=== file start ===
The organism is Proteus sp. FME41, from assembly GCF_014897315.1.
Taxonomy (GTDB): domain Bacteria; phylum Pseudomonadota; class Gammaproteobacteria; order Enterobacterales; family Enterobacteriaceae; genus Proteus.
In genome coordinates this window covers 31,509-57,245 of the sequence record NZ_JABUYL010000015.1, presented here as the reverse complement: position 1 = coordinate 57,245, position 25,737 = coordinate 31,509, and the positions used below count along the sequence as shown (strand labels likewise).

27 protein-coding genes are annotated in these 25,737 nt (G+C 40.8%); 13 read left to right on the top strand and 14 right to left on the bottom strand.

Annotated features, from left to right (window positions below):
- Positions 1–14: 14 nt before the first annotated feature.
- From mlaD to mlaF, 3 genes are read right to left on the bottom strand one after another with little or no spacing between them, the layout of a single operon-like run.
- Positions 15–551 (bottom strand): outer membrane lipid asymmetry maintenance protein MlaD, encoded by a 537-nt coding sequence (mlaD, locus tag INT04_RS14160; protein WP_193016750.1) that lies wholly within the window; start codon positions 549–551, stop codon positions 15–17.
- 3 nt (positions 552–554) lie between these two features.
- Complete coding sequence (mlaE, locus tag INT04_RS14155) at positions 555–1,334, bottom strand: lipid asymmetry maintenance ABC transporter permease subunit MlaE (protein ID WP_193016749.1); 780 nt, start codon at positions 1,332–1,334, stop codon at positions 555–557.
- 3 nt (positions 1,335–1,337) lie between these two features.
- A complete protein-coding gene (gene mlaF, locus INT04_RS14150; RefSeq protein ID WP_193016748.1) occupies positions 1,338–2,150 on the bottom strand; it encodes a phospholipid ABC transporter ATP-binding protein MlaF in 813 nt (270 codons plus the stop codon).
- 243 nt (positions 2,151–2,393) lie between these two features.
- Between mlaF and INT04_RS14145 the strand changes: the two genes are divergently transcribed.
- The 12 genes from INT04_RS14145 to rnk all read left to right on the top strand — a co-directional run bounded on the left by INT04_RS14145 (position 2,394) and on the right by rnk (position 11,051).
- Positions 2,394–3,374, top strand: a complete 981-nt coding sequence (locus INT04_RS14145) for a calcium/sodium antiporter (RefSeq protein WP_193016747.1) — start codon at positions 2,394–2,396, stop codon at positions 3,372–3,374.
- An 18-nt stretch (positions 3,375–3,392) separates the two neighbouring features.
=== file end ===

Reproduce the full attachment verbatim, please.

The organism is Proteus sp. FME41, from assembly GCF_014897315.1.
Taxonomy (GTDB): domain Bacteria; phylum Pseudomonadota; class Gammaproteobacteria; order Enterobacterales; family Enterobacteriaceae; genus Proteus.
In genome coordinates this window covers 31,509-57,245 of the sequence record NZ_JABUYL010000015.1, presented here as the reverse complement: position 1 = coordinate 57,245, position 25,737 = coordinate 31,509, and the positions used below count along the sequence as shown (strand labels likewise).

27 protein-coding genes are annotated in these 25,737 nt (G+C 40.8%); 13 read left to right on the top strand and 14 right to left on the bottom strand.

Annotated features, from left to right (window positions below):
- Positions 1–14: 14 nt before the first annotated feature.
- From mlaD to mlaF, 3 genes are read right to left on the bottom strand one after another with little or no spacing between them, the layout of a single operon-like run.
- Positions 15–551 (bottom strand): outer membrane lipid asymmetry maintenance protein MlaD, encoded by a 537-nt coding sequence (mlaD, locus tag INT04_RS14160; protein WP_193016750.1) that lies wholly within the window; start codon positions 549–551, stop codon positions 15–17.
- 3 nt (positions 552–554) lie between these two features.
- Complete coding sequence (mlaE, locus tag INT04_RS14155) at positions 555–1,334, bottom strand: lipid asymmetry maintenance ABC transporter permease subunit MlaE (protein ID WP_193016749.1); 780 nt, start codon at positions 1,332–1,334, stop codon at positions 555–557.
- 3 nt (positions 1,335–1,337) lie between these two features.
- A complete protein-coding gene (gene mlaF, locus INT04_RS14150; RefSeq protein ID WP_193016748.1) occupies positions 1,338–2,150 on the bottom strand; it encodes a phospholipid ABC transporter ATP-binding protein MlaF in 813 nt (270 codons plus the stop codon).
- 243 nt (positions 2,151–2,393) lie between these two features.
- Between mlaF and INT04_RS14145 the strand changes: the two genes are divergently transcribed.
- The 12 genes from INT04_RS14145 to rnk all read left to right on the top strand — a co-directional run bounded on the left by INT04_RS14145 (position 2,394) and on the right by rnk (position 11,051).
- Positions 2,394–3,374, top strand: a complete 981-nt coding sequence (locus INT04_RS14145) for a calcium/sodium antiporter (RefSeq protein WP_193016747.1) — start codon at positions 2,394–2,396, stop codon at positions 3,372–3,374.
- An 18-nt stretch (positions 3,375–3,392) separates the two neighbouring features.